• To advance artistic and professional industry standards
• To create design partnerships
• To support the growth of the US’s fashion industry
More than 400 designers have been invited to join the CFDA, including established names such as:
• Calvin Klein
• Donna Karan
• Tom Ford
• Tommy Hilfiger
• Lorraine Schwartz
Step in the right direction
We chat to Babak Golkar, the co-founder of the luxury menswear label Emperor 1688. Founded in 2007, the maison showed a collection at Fashion Forward
Why did you want to get involved in Fashion Forward?
We’re a regional brand with an international presence, selling in the US and Europe. Being based in Dubai, we needed a platform to show that. Fashion Forward seemed the most appropriate way to do it.
Is there something you’d like to see improved upon in season two?
It’s an evolution and Bong Guerrero [the founder and chairman] has been spot-on so far, so I’m sure he’ll continue to improve upon things. On my wish list might be to have a really great front row. The presence of big regional celebrities and singers would be -wonderful.
Has any business stemmed from your showing there?
Well, after the coverage we received, other fashion shows from the region have asked us to appear, from Jordan to Muscat and Saudi.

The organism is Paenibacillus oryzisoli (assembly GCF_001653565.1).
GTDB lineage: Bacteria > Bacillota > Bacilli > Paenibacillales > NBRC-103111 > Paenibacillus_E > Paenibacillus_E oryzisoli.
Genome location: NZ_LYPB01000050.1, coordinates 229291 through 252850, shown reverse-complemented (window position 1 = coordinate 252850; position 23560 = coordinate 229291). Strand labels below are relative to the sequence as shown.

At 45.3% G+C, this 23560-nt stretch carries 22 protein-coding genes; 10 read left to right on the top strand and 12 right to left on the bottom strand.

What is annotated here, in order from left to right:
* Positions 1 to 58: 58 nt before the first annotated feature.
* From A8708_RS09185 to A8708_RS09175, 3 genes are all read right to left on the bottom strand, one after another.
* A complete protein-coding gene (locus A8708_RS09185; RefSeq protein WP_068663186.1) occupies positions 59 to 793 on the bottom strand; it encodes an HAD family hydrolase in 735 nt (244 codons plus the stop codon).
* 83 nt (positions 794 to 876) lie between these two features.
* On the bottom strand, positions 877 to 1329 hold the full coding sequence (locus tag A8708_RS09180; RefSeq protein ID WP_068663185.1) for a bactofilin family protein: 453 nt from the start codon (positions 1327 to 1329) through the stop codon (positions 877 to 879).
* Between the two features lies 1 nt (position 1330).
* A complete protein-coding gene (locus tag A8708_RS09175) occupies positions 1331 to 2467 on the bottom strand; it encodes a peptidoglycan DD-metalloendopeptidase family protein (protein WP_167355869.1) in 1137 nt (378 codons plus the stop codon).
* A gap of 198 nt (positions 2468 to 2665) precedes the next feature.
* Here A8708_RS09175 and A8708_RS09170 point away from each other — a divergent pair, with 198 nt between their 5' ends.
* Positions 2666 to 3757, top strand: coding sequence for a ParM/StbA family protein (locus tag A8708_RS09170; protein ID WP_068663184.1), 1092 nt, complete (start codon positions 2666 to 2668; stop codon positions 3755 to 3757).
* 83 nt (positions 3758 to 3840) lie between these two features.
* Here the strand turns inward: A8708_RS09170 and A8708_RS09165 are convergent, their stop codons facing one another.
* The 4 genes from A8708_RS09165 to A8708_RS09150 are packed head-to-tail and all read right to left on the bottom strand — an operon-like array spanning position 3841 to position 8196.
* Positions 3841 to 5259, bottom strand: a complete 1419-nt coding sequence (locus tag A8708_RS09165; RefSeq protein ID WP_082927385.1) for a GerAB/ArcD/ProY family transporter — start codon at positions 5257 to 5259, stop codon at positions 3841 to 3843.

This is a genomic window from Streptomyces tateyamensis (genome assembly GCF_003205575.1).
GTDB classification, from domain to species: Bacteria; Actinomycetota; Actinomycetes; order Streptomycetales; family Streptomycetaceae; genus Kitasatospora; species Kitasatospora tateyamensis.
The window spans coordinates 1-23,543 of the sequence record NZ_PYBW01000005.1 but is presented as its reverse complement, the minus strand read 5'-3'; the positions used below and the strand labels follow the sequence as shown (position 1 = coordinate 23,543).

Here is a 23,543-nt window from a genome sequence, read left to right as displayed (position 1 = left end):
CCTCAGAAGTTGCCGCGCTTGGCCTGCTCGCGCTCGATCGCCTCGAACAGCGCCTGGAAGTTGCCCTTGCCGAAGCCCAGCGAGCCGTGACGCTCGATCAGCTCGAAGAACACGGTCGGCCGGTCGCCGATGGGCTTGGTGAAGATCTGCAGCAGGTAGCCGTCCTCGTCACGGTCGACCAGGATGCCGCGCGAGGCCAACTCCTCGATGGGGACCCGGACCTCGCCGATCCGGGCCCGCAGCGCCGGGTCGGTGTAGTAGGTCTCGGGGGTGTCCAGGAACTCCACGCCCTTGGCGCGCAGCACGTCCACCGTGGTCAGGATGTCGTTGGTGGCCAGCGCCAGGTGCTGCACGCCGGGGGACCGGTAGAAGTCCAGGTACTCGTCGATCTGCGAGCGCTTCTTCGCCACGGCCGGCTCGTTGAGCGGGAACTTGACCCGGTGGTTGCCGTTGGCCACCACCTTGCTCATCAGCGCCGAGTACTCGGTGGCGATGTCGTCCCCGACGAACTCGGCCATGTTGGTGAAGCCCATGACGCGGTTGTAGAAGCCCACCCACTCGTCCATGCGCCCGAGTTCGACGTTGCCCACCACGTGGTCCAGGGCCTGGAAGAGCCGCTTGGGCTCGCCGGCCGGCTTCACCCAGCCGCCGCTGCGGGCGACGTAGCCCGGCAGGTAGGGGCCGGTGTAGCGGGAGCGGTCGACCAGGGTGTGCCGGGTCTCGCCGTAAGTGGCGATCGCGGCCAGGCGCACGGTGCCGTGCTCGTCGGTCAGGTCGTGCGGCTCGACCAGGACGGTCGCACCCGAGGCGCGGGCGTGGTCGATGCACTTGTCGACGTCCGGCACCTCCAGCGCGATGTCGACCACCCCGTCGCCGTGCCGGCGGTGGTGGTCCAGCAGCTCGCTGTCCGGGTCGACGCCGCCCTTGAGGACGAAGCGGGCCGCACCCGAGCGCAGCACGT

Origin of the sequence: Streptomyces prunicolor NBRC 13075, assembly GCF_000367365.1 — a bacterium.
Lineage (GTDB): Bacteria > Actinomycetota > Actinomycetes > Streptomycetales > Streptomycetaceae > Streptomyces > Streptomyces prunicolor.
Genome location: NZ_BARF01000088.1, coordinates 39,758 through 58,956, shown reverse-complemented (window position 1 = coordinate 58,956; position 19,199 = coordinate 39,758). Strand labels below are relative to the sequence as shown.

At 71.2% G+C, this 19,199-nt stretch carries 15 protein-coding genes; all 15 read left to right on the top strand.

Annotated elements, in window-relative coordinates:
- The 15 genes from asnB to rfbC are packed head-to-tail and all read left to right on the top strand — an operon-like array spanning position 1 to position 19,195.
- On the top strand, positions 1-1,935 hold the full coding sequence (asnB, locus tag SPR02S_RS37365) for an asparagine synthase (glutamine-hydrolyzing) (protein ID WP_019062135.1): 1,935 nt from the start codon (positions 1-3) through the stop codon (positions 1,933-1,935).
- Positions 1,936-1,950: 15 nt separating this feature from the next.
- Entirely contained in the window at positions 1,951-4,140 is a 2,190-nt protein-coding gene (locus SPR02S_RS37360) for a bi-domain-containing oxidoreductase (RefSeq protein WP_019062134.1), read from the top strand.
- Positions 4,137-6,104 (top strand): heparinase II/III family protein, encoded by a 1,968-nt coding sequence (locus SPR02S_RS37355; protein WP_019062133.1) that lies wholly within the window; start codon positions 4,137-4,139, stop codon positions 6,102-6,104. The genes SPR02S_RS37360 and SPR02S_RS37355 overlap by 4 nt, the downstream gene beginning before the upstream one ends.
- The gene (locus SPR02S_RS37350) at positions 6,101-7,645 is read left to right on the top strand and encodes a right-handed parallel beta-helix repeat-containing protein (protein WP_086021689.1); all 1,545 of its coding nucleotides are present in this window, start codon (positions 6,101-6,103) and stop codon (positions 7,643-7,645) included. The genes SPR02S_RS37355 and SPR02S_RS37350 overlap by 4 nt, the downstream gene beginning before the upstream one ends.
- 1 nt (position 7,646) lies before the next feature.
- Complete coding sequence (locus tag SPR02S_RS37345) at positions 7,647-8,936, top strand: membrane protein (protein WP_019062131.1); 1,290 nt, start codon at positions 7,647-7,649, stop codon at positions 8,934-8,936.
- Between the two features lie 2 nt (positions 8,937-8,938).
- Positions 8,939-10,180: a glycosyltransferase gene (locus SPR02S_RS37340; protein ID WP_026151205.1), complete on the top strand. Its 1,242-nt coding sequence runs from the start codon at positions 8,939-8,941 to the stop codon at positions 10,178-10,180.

And will you appear?
No, it’s not on the cards yet.
• Check out the latest collection from Emperor 1688 at www.theemperor1688.com
‘We want to foster a home-grown fashion industry’
Bong Guerrero is the founder and chairman of Fashion Forward (FFWD). He shares his thoughts on the debut season of the event in Dubai.
What lessons were learnt in the event’s execution?
There’s always room for improvement. Season two will have an even bigger participation and I’m sure the debriefs in the coming weeks will help us make it even better.
Will you look to secure a big headline act? An opening or closing show from a regional name such as Elie Saab or Reem Acra, for example?
In the UAE, when you do something really worthwhile, the big names will ultimately be attracted. We’re all about showcasing the best from the region and we’re already in talks about potential collaborations with international organisations to ensure FFWD has a constant exchange flow of talent from different markets.
Can you name names?
I’d rather not say yet. One thing we never want to do is overpromise. We feel things will happen organically at the right time.
Are you tired of the questions about, and comparisons to, Dubai Fashion Week?
In a way, yes. I just think that there should be no comparison. We’ve really delivered something different and our aim is to reach a point where it will have commercial objectives at the highest level. We’ll get there eventually but there’s a lot of learning to be done. Our designers are flexing their muscles and are continually upping their game. They are so talented, as demonstrated in the shows, so I believe we have the chance of being a successful international event.